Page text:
Hudson’s Development Honors Detroit History While Signaling Comeback

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Most Detroit natives of a certain age have memories of visiting Hudson’s Department store, at one time the tallest department store building in the world. Hudson’s closed in 1983 and the building was demolished in 1998. For 20 years the site in the heart of downtown sat dormant, a blight representative of the decline of the entire city. But thanks to a $1 billion dollar investment in a residential, commercial and office complex, all of that is about to change.

“This development becomes the 21st century version of what Hudson’s was to metropolitan Detroit for so many decades in the 20th century,” said Dan Gilbert, owner of the Cleveland Cavaliers and founding partner of BedRock Detroit, the commercial real estate firm developing the project. “In addition to creating opportunities for all Detroiters, this project will put our city on the radar.”

The yet-to-be-named Hudson’s site is two separate buildings nestled between Woodward Avenue & Farmer Street: A 58-story residential tower and a 12-story multi-use building. Standing at 800-feet, the residential tower will become Detroit’s largest building. It will feature a public skydeck atop 330-450 luxury residential units, depending on the final design of the building.

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The mid-rise building will include ground floor retail space along Woodward Avenue, Detroit’s main thoroughfare. Above the commercial space will be a large exhibition center designed to accommodate a broad spectrum of events and eight floors of office space. The Farmer Street side will feature a food market while the space between the two buildings will be converted into a plaza connecting Woodward & Farmer. Beneath the complex will be a 700-car parking garage.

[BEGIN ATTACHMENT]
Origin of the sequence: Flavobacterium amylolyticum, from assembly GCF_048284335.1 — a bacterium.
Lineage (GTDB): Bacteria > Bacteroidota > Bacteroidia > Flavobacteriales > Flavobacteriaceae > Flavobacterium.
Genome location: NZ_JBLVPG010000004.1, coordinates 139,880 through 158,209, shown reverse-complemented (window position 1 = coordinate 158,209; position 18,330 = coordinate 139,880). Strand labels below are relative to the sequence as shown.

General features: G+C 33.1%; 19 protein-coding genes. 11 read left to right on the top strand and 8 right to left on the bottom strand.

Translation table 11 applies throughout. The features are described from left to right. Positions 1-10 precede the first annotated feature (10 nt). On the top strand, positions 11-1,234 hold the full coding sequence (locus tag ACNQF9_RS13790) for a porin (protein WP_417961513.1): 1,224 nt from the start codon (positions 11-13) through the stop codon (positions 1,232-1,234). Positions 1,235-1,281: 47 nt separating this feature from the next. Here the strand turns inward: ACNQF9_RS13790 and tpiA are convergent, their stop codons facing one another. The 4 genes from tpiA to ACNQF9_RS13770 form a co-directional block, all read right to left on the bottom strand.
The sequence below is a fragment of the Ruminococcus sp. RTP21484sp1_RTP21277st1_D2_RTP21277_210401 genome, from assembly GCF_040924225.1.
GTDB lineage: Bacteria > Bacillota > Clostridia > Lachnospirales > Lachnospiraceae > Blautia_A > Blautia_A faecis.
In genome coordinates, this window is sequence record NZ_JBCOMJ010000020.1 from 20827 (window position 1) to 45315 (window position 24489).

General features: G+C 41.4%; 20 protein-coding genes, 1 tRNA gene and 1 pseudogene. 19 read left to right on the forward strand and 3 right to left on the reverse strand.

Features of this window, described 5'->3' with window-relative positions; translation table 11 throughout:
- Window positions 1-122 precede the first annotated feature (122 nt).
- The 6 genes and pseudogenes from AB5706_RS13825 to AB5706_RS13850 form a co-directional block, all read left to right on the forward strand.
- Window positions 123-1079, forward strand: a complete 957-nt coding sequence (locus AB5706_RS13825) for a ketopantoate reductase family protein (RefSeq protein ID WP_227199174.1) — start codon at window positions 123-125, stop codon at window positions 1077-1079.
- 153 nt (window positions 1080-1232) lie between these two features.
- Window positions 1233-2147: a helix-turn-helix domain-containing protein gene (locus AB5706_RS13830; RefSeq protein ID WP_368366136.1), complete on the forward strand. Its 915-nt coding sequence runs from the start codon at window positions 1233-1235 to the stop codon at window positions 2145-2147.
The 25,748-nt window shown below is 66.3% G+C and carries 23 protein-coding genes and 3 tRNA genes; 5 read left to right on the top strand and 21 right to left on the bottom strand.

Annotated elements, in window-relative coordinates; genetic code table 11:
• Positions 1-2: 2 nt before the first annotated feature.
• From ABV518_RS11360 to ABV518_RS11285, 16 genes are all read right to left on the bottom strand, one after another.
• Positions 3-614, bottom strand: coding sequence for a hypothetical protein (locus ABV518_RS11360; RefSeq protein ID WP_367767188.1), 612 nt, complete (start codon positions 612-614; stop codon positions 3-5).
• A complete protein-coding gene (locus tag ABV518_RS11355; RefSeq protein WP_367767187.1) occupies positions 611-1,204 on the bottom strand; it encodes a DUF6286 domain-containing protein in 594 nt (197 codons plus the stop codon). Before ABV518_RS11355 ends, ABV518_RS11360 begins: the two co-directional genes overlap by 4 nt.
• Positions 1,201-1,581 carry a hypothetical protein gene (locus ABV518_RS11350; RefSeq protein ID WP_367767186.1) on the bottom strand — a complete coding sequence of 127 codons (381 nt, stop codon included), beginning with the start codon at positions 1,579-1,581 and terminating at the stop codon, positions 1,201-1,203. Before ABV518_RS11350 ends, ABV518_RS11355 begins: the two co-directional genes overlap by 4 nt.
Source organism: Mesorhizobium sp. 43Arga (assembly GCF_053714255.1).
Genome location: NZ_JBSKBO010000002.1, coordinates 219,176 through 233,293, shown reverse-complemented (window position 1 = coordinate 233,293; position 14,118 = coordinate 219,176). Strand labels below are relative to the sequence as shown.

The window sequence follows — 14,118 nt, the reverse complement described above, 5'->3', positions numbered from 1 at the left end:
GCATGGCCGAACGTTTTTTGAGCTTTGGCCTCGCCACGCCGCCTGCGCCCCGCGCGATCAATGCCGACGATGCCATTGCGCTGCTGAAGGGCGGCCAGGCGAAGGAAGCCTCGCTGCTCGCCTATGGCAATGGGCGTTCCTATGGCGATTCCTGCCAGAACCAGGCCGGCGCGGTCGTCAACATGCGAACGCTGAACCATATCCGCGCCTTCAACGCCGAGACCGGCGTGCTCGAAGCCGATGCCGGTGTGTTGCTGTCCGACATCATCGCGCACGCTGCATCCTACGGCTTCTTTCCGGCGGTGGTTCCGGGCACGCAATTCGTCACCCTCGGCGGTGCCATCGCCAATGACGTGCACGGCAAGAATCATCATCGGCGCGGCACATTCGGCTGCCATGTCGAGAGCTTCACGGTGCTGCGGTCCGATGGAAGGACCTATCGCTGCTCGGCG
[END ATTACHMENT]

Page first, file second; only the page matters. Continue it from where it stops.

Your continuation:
“We’ve been calling it a hyper mixed-use space,” BedRock Director of Architecture Jamie Witherspoon told Haute Residence. “We want it to serve as a hub of activity that will become an attractor nationally and internationally.”

The design of the complex, done in conjunction with New York-based SHoP Architects and Detroit-based Hamilton Anderson, is a nod to Detroit’s history. The base of the tower will feature a facade to match the style of many of the historic buildings along Woodward. As you move up the tower the facade gives way to glass panels, signifying the future.

“The building will be of Detroit, not a building that can just land in any city,” Witherspoon says. “It will be the tallest building in town so we want it to be a symbol.”

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And what would it symbolize? That Detroit is on the comeback. The Hudson’s site is part of a $2.1 billion development plan by BedRock in the downtown area that aims to bring thousands of new jobs to the city.

“I appreciate the investment that Bedrock is once again making in both the city of Detroit and Detroiters,” Gov. Rick Snyder said. “Just as the original Hudson’s building did, this new multi-use facility has the opportunity to serve as a beacon for all who come to live, work or play in Detroit, further showcasing the Comeback City’s incredible resurgence.”

The hope is that the new Hudson’s site will do what the old Hudson’s Department store did so well: bring the community together. At Hudson’s Department store visitors could have a meal, meet a friend, shop for any number of products or even meet Santa Claus during Christmas season. Detroit Mayor Mike Duggan believes Hudson’s site will be a worthy replacement.

“Ever since Hudson’s closed its doors in 1983, Detroiters have waited and wondered what would come next and what could possibly live up to the incredible history of that block,” said Mayor Mike Duggan. “It’s taken nearly 35 years to get that answer, but when people watch this incredible new building rise and see all of the jobs and opportunity it brings, it will have been worth the wait.”

Hudson’s site broke ground in December of 2017 and is slated for completion in 2021.

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